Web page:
Detention of Ugandan music star turned MP is creating a global justice movement that African dictators don’t like

Ismail Akwei August 22, 2018
Yoweri Museveni and fierce critic Bobi Wine

Petitions and protests have become the order of the day since the arrest and detention of Ugandan musician turned member of parliament Robert Kyagulanyi, who goes by the stage name Bobi Wine.

The fierce government critic who is due to appear in court on Thursday on charges of illegal possession of firearms and ammunition has been held by the military since last week with four other MPs and dozens of others after campaigning in a by-election in Arua in the north of the country.

Dozens of influential people have signed a petition demanding the release of Bobi Wine who was reported to have been tortured in custody after his arrest following the fatal shooting of his driver.

The petitioners include legendary celebrities like Nigerian author Wole Soyinka, Beninese musician Angelique Kidjo, Sons of Fela Kuti, Femi and Seun, Coldplay frontman Chris Martin among many others.

“It’s like a re-run of Fela [Kuti]. He was often beaten for speaking out,” says Rikki Stein, the former manager for Nigerian music legend Fela Kuti and the initiator of the petition.

The petition criticized the Ugandan government forces for killing Bobi Wine’s driver, Yasin Karuma, as well as the many violent attacks and arrests made.

“We call upon the Ugandan government to ensure his full access to medical treatment, to allow a full and impartial investigation of his violent arrest and imprisonment and of the brutal killing of Yasin Kawuma, and to follow internationally recognized procedures and safeguards in proceeding with any case against him,” the petition read.

Kenyan musicians have also planned a Freedom Concert on Wednesday for the release of Bobi Wine and the 33 others arrested with him. On Thursday, they are also marching towards the Ugandan embassy in Kenya for the same cause.

Ugandans in the United States are also protesting on Wednesday in Washington DC for the release of the popular MP whose torture has been denied by the army while the president claims the report was “fake news”.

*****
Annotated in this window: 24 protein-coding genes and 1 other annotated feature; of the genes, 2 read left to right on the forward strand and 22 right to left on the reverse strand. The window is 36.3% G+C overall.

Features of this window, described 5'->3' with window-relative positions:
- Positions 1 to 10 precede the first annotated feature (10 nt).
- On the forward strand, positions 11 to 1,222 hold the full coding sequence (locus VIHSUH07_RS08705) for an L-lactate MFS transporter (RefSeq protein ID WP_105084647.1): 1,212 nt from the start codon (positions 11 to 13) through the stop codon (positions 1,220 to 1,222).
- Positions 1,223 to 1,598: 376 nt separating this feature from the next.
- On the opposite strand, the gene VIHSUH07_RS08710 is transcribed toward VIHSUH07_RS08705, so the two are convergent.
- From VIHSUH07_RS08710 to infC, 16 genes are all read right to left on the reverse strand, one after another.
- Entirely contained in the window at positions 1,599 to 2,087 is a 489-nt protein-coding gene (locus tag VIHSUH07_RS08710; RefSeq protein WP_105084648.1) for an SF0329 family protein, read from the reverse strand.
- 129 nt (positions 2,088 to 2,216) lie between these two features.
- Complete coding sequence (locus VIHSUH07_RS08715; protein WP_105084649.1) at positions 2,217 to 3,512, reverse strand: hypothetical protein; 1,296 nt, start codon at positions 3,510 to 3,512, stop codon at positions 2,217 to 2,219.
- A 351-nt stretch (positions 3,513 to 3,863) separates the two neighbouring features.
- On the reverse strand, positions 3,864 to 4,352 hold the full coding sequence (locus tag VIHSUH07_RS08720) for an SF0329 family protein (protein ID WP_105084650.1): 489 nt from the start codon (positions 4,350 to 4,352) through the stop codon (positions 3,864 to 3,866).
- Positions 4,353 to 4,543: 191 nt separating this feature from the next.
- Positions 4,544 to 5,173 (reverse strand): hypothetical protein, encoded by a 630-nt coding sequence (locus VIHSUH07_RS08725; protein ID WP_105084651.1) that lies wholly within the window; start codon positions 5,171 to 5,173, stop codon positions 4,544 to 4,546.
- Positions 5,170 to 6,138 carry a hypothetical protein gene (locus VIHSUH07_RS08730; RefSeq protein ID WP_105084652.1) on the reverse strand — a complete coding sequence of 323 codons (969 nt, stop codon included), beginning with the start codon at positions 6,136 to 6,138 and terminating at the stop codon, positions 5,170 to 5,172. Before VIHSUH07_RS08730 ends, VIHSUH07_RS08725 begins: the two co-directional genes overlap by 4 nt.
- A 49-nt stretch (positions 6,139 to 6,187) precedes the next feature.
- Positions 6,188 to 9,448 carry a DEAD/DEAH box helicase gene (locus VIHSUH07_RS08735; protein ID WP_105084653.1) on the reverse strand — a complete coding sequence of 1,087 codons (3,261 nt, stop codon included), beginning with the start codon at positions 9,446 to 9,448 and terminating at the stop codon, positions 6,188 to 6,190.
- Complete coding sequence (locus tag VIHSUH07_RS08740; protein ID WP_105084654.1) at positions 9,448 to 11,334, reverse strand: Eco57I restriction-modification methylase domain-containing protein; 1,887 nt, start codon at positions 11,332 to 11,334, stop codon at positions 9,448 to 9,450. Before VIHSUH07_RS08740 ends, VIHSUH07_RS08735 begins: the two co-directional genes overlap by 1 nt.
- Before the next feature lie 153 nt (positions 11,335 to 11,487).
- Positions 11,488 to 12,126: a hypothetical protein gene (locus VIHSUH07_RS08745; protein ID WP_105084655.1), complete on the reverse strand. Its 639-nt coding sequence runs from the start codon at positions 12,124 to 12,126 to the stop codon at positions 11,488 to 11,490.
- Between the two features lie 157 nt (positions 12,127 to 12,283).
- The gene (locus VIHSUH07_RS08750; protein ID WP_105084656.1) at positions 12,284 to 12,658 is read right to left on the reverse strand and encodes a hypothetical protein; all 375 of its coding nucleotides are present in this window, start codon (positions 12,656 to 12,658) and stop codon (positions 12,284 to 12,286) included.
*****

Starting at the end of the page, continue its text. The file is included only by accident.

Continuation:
Ugandan President Yoweri Museveni is unpopular for stifling dissent and the genesis of the whole Bobi Wine arrest and attacks involves the president. The government claims stones were thrown at the convoy of the president who was in the same town as Bobi Wine to support his candidate.

Museveni’s security forces then invaded Bobi Wine’s hotel where his driver who was sitting in the front passenger seat where Bobi Wine usually sits, was shot in the head at close range and killed. This was followed by mass arrests of hotel staff, MPs, journalists and later Bobi Wine who was never heard of again after he tweeted about a suspected assassination attempt by the government.

Bobi Wine will be defended on Thursday by American lawyer Robert Amsterdam who described his client’s arrest as a “politically motivated act of repression”, he said in a statement insisting that Bobi Wine was tortured.

The popular musician’s case is one of many in different parts of Africa where citizens are politically maimed and tortured for opposing the government of the day. Cameroon, the Democratic Republic of Congo, Republic of Congo, Sudan, Somaliland, Burundi, Tanzania, Egypt and many others need global movements to support the oppression of opposition forces and ensure justice prevails.

Last Edited by:Ismail Akwei Updated: August 22, 2018


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